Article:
"Spiral galaxy", as a name, is pretty much self-explanatory. It is an object consisting of stars and dust with a central bulge from which two or more spiral arms extend. They are quite bright, being populated by comparatively young stars and appear to be the most abundant in the observable Universe.
This is a fine example of such a galaxy. It is known variously as Messier 101 or NGC 5457, and also has a more colloquial nickname - the "Pinwheel" Galaxy. The bright central bulge is easily seen, as are the spiral arms. What is not so apparent is a faint halo of stars, into which the spirals extend. It is also thought that spiral galaxies feature a supermassive black hole at their centres and are surrounded by an almost spherical halo of dark matter.
This is an image of the same galaxy in infra red, showing quite nicely the dust trails, where stars are born.
Here we see it again, this time in X-ray light. This reveals high-energy events, such as exploding stars and high speed collisions of objects near the central black hole.
Spiral galaxies have the Hubble classification "S", followed by a, b or c, according to how tight the spiral arms are, "a" being the tightest.
Here we have ESO 499-G37, a good example of a loose galaxy, classification "Sc".
The problem with the spiral arms is so complex that it deserves its own section on this page. Contrary to logic, the stars in a spiral galaxy orbit the centre at a different rate than the arms. This has been deduced because of something that has been termed the "winding problem". It is thought that stars fixed within the spirals would cause them to wind tighter and tighter and this is not what is observed. The stability of a spiral galaxy's arms is still a puzzle, but there has been a theory put forward.
Study of the phenomenon was initiated as far back as 1925 by Swedish astronomer Bertil Lindblad. He proposed that the arms were merely areas of the galaxy with greater density and stars would periodically pass through them. He christened these areas "density waves". He also speculated that, when clouds of gas encountered the waves, the effect of the extra density would be to compress the gas, resulting in star formation. Young, newly-formed stars shine very brightly, accounting for the illumination of the arms.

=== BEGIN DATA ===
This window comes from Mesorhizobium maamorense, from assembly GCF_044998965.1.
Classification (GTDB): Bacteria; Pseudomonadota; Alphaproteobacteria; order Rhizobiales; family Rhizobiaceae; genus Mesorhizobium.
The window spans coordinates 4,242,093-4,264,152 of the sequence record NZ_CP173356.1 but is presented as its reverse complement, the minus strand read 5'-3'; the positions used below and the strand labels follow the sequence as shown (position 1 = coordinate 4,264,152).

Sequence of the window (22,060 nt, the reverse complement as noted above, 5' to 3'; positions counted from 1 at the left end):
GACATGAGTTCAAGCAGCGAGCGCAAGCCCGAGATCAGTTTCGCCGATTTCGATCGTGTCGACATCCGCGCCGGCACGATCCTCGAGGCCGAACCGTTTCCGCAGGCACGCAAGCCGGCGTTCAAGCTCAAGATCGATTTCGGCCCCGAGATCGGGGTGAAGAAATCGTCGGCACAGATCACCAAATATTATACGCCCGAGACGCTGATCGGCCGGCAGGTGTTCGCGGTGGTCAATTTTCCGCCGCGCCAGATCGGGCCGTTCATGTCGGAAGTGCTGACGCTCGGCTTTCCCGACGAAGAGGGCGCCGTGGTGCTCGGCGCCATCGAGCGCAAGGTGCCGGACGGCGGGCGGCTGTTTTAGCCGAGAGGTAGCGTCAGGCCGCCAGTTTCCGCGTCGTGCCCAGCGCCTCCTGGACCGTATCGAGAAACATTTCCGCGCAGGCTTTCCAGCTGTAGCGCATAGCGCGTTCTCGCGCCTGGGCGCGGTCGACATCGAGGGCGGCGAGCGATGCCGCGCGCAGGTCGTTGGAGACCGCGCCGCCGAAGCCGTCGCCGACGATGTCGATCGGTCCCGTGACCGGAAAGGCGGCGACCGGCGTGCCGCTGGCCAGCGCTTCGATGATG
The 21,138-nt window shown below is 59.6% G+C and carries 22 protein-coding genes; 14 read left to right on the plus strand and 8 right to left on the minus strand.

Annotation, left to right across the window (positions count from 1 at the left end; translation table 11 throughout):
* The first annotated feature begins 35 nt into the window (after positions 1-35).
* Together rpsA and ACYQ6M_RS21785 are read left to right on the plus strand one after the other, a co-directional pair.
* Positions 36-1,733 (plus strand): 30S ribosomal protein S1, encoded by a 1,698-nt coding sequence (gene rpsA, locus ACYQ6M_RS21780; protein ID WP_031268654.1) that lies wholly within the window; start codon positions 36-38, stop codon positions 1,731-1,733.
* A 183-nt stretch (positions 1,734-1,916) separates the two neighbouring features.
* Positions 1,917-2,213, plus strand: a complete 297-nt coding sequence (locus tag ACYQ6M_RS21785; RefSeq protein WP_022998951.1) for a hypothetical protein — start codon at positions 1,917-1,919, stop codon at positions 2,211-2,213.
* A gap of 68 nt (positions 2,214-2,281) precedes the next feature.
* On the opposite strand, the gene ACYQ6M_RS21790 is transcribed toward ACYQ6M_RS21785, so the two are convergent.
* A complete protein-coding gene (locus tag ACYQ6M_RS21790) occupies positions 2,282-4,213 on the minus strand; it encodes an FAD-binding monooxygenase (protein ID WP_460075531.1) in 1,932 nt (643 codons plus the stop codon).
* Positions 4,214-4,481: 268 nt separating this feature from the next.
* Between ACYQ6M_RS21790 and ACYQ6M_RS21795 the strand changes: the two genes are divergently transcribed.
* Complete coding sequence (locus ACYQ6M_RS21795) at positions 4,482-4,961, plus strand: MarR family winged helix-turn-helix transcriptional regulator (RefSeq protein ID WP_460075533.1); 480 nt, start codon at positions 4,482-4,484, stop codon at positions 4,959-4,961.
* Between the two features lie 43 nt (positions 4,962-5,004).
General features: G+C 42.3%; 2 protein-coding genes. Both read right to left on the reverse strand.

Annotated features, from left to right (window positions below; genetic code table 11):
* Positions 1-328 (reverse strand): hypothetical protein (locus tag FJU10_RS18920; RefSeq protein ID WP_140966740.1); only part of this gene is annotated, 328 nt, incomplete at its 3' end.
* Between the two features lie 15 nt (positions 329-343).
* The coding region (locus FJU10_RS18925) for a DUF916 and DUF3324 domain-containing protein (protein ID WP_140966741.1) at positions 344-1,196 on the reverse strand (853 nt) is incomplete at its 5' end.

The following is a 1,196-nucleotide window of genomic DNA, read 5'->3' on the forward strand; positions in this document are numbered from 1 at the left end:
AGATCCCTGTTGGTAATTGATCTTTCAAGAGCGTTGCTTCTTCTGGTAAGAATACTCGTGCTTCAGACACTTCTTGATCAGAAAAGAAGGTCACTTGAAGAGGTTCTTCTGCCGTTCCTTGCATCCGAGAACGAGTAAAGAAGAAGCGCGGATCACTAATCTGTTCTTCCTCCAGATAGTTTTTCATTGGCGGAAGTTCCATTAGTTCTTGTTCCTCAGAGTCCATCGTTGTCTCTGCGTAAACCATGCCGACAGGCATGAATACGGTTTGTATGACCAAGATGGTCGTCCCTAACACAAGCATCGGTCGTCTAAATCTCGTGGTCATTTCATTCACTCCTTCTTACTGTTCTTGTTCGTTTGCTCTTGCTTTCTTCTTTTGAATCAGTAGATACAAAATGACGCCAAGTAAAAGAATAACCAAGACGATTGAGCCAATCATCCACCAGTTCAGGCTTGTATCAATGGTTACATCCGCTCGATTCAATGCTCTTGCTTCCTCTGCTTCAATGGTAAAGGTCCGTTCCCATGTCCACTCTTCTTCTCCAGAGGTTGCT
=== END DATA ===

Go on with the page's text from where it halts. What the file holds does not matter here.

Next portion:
That's an intriguing headline isn't it? It's merely the two names of the scientists who improved on Lindblad's theory. Chia-Chiao Lin, a Chinese-born American mathematician and Frank Shu, an American astronomer, put forward a paper in 1964 entitled "On The Spiral Structure Of Disk Galaxies". It, as you can imagine, contained some pretty advanced mathematics, so here is a really dumbed down version of what they suggested:
The theory assumed that stars travelled round the galaxy in slightly elliptical orbits, rather than perfect circles. These ellipses had to be in a precise arrangement, represented in this diagram:
This shows how stars' orbits periodically approach each other in such a way to create the waves, while allowing the stars to move in and out of them.
It's an ingenious theory, I think you'll agree, but that's all it currently remains - a theory.
Nearly two-thirds of all spiral galaxies are "barred" - i.e., the central bulge takes the form of an elongated bar. It is also known that, earlier in the life of the Universe, there were far fewer than today. It appears that the "bar" stage is merely a part of the evolution of galaxies.
This is barred spiral NGC 1300, photographed by the Hubble Space Telescope. These types of galaxy have the Hubble designation SB and, once again, are either a, b or c, according to the tightness of the arms. Our own Milky Way was first considered to possibly be a barred spiral in the 1990s and finally confirmed as such in 2005.
This turns the bar into a star nursery as the gas is compressed, making ideal conditions for the creation of new stars. In time, the bar ends up with so much mass that it breaks up, returning the galaxy to a normal spiral.
This is a comparatively new classification of spiral galaxies, named after the prototype, the Large Magellanic Cloud, pictured here:
They sort of break the rules regarding galaxies, because, firstly, they only possess one spiral and, secondly, they are not symmetrical, but lopsided. The lack of symmetry can be easily explained by the fact that these galaxies are usually found near to another, larger galaxy. The galaxy in the image is a satellite of our own Milky Way. The gravitational effect of the greater object causes this distortion.
They have a new category in the Hubble classification, being designated SAm (unbarred), SBm (barred) and SABm (intermediate).